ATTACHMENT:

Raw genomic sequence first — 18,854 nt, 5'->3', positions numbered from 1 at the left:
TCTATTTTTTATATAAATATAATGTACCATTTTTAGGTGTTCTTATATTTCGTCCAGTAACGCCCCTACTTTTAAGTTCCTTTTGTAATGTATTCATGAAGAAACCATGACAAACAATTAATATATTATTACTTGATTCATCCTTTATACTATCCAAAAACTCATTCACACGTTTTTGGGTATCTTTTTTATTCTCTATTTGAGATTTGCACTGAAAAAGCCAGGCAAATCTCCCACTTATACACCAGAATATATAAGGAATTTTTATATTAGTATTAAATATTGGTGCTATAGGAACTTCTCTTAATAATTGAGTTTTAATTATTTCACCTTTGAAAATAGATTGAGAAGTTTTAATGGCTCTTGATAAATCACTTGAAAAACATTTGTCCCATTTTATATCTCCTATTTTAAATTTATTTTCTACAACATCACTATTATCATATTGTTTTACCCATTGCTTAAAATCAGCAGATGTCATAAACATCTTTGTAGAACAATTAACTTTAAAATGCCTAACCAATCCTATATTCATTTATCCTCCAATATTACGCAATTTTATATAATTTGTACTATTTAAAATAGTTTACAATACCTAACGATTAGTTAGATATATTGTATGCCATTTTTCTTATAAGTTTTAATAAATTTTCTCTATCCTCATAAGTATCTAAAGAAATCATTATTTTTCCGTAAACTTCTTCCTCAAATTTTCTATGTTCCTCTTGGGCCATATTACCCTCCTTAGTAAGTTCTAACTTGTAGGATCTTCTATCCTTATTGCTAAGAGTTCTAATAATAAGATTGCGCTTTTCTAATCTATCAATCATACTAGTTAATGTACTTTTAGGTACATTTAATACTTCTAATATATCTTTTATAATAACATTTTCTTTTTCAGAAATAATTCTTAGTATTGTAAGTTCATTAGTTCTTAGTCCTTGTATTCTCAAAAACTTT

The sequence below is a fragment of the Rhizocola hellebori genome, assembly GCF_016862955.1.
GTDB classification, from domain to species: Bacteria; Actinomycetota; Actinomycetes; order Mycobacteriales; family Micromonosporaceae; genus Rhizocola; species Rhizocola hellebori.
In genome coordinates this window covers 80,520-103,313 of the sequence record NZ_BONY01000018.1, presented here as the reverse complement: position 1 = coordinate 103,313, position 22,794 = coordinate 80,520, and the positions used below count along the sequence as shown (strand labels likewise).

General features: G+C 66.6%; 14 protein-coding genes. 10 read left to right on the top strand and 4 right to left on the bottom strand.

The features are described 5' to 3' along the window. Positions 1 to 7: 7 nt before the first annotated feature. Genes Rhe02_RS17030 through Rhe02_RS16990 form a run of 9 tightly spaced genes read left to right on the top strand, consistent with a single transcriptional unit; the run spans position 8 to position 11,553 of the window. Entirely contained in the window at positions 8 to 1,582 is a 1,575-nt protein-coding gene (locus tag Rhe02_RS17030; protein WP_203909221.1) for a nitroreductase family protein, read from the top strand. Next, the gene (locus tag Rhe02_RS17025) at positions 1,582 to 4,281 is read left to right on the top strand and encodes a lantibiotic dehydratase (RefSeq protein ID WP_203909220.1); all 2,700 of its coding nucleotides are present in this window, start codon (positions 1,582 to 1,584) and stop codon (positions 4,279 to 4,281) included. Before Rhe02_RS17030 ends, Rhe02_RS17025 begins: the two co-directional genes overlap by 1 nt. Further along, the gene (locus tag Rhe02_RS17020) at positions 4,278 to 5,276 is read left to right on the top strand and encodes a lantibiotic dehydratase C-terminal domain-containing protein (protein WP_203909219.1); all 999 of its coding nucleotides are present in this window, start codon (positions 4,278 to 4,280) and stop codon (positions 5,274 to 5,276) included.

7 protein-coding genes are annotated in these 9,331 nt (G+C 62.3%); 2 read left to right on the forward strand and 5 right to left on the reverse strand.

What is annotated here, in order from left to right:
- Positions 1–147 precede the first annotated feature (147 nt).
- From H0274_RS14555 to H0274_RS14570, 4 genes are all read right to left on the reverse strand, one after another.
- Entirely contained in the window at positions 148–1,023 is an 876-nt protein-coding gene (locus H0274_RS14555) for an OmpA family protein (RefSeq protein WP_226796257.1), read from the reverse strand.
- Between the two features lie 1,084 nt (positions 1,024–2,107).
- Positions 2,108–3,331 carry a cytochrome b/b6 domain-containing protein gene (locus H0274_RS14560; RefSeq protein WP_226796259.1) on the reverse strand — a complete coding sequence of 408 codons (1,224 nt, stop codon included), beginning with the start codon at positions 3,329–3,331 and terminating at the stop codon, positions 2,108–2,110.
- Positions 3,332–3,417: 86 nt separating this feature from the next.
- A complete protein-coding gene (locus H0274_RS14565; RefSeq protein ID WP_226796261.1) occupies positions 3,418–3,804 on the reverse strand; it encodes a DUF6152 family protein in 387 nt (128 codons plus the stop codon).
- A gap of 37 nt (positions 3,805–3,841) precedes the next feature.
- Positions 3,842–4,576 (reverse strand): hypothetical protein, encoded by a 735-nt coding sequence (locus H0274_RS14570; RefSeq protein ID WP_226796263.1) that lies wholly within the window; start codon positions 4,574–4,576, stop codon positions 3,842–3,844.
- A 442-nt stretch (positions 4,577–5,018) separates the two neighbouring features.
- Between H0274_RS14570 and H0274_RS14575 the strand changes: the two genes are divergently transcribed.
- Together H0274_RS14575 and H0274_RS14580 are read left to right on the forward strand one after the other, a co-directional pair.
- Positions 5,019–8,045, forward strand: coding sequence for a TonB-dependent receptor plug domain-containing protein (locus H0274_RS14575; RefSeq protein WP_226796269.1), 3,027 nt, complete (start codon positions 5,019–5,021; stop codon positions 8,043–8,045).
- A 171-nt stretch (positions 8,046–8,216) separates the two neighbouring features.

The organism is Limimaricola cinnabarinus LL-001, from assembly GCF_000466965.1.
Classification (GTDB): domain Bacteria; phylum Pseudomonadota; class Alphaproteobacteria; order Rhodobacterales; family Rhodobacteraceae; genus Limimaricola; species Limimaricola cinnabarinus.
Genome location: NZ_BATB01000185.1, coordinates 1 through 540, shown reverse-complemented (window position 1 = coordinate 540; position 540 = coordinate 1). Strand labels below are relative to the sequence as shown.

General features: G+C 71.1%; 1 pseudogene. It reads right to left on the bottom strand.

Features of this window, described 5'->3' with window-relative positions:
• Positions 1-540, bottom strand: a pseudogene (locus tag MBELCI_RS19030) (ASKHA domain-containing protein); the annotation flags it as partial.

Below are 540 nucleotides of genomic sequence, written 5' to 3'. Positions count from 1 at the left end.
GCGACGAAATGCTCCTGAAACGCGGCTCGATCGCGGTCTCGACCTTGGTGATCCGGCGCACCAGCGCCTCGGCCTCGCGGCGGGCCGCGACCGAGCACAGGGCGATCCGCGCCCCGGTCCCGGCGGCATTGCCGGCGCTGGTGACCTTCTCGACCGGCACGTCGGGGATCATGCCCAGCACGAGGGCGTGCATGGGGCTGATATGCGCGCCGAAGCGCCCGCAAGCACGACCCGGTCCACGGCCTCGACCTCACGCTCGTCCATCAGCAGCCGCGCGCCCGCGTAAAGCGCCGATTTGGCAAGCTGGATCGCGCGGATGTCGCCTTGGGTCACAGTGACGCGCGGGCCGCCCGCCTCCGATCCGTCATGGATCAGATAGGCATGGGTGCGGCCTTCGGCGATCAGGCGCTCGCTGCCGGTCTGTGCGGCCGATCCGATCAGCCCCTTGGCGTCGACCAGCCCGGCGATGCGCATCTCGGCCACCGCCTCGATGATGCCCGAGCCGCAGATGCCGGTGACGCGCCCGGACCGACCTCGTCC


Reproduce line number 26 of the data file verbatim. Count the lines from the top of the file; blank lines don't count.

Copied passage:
Genome location: NZ_BATB01000185.1, coordinates 1 through 540, shown reverse-complemented (window position 1 = coordinate 540; position 540 = coordinate 1). Strand labels below are relative to the sequence as shown.